2 posts • joined Thursday 23rd August 2007 17:43 GMT
What is email - skewed definitions skew results?
There is a world of difference between "email" and "web based email", with the greater number of people that I know using "real" email - a client and a mail server - rather than a web version.
Design of a study is paramount in getting meaningful results. This looks like a case of taking a metric because it is "easy to measure" rather than trying to capture the full spectrum of online activity.
Useful definitions are crucial. The amount of time spent writing and reading email is hard to measure because the client typically connect to the server only to check for or transmit mail. Thus,.in my case, there is a connection for a few milliseconds every ten minutes, interspersed with email uploads and downloads. I, however, am continuously engaged in reading and writing.
If you are trying to measure user involvement in an online process, I am continuously engaged, though it is not as easy to measure as time spent on a web site.
A more useful comparative measure might be the number of words posted on blogs and on web sites, compared to the number of words emailed. That, however, would emphasize sending over receiving. Counting messages is only relevant if the approximate message size is similar.
And someone clicking on a web page does not actually mean that they read anything... being "logged in" to a web site is equally meaningless. I am often "logged in" to a social site, but the window is buried on my desk top for several hours. Does that mean I get credited with several hours of social networking, rather than the 10 minutes it actually took?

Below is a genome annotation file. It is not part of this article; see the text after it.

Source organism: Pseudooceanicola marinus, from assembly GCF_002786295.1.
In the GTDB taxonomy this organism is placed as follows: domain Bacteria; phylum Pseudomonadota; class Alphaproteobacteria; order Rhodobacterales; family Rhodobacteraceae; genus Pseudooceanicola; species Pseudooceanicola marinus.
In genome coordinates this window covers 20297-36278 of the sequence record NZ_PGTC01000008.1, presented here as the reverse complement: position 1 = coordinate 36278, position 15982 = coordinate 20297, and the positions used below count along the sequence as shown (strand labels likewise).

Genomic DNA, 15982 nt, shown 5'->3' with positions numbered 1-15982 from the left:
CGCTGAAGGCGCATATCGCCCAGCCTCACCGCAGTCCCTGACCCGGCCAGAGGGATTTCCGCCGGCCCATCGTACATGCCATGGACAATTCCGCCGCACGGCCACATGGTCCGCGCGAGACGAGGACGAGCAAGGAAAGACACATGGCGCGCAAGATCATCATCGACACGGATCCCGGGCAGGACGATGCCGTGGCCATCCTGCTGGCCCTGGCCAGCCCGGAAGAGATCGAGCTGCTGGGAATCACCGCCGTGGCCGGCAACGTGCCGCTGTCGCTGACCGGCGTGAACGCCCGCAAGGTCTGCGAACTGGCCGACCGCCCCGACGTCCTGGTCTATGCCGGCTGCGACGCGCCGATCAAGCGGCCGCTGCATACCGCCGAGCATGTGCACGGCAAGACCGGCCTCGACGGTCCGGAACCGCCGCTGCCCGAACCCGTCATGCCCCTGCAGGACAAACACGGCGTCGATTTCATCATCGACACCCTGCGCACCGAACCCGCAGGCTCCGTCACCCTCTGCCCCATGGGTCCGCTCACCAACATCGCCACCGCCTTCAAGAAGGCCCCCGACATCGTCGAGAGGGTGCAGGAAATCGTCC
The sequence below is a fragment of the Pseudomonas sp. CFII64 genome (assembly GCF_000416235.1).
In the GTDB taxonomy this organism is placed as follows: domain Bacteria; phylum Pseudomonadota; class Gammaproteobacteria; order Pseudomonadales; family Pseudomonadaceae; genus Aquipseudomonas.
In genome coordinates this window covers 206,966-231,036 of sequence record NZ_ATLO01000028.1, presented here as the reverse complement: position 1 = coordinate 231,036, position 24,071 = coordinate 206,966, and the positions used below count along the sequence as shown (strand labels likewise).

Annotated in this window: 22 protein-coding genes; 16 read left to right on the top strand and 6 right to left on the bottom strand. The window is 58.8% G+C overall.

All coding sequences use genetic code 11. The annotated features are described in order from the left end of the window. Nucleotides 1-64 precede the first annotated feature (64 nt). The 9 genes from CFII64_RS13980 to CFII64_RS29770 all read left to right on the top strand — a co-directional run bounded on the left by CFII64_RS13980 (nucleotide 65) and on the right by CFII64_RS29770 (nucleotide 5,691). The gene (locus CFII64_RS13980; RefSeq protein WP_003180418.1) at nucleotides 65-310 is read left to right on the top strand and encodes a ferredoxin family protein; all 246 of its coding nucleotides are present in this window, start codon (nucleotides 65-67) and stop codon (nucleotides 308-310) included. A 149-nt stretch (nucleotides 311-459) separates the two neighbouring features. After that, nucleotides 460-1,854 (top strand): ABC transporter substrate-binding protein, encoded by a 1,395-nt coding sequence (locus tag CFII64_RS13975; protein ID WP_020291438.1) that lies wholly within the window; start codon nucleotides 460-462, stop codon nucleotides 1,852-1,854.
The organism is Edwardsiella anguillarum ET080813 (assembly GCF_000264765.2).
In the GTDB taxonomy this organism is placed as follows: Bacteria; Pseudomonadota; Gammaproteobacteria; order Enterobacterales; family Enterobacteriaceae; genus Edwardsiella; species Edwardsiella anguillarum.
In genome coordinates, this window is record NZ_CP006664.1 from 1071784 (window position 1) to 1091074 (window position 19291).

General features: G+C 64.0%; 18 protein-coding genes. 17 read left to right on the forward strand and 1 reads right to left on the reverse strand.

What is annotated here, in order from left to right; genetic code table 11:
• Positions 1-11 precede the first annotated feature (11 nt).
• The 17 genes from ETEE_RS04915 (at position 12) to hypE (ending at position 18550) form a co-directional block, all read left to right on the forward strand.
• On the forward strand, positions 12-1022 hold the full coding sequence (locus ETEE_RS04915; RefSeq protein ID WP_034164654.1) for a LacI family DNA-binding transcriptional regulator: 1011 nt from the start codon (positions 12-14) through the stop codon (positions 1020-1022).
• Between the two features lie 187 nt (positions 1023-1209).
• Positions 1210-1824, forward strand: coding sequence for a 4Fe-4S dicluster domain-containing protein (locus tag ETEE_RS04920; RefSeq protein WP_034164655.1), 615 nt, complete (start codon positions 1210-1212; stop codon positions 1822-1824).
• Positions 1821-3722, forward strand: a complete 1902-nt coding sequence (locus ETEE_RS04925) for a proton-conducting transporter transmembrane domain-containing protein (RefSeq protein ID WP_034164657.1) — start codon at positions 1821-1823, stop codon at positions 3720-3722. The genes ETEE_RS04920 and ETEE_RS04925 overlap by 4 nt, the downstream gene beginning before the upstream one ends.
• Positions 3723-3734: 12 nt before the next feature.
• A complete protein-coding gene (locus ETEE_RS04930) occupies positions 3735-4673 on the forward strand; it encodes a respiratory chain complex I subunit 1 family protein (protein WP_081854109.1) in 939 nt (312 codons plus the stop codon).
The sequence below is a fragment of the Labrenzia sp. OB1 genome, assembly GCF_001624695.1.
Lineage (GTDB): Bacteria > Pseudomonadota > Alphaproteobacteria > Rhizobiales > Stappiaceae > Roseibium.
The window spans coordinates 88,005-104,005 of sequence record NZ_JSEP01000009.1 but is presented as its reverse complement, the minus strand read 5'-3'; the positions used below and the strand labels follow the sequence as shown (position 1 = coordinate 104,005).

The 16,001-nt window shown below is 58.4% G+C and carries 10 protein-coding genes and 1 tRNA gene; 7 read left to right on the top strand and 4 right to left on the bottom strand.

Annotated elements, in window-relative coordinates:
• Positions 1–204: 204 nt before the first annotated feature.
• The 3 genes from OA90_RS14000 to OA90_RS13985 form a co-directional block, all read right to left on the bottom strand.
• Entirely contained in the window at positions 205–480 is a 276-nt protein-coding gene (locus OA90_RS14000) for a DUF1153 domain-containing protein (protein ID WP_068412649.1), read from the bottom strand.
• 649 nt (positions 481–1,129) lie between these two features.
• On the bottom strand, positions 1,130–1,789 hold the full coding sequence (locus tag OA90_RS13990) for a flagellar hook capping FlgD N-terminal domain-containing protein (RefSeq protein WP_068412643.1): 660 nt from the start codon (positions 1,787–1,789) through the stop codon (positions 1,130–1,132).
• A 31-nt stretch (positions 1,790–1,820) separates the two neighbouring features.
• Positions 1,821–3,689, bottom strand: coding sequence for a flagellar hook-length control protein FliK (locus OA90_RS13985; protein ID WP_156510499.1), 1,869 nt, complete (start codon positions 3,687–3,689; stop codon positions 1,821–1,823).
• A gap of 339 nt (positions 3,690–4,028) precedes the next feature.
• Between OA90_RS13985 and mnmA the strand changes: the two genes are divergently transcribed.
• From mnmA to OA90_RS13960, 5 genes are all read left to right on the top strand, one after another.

These "high level" reports without methodology, design, and anything but statistical reductions of data are too often meaningless or misleading. Without the survey design, sampling scheme, questions, statistical criteria and analytical methods, and survey methodology there is really no way to judge whether anything in the report is valid.
Bad science, bad reasoning
The classic observation is that correlation does not imply causality. We've seen that error over and over... and these 'after event' statistical trolling expeditions do occasionally dredge up the results of some unidentified confounding variable,
But perhaps there is a causal link.
If I were speculating, I would guess that it might be caused by biochemical changes in the mother's blood chemistry caused by anxiety and prolonged stress caused by fears of radiation.
After all, there is this HUGE irrational fear of even small levels of ionizing radiation, and only a tiny fraction of the population is even marginally equipped to realistically evaluate the danger. And news media are not known for down-playing anything that can raise the level of interest and involvement with their product.
So, for what it's worth, IF there is a causal link, I'd put two cents on fear mongering as the mediating factor.
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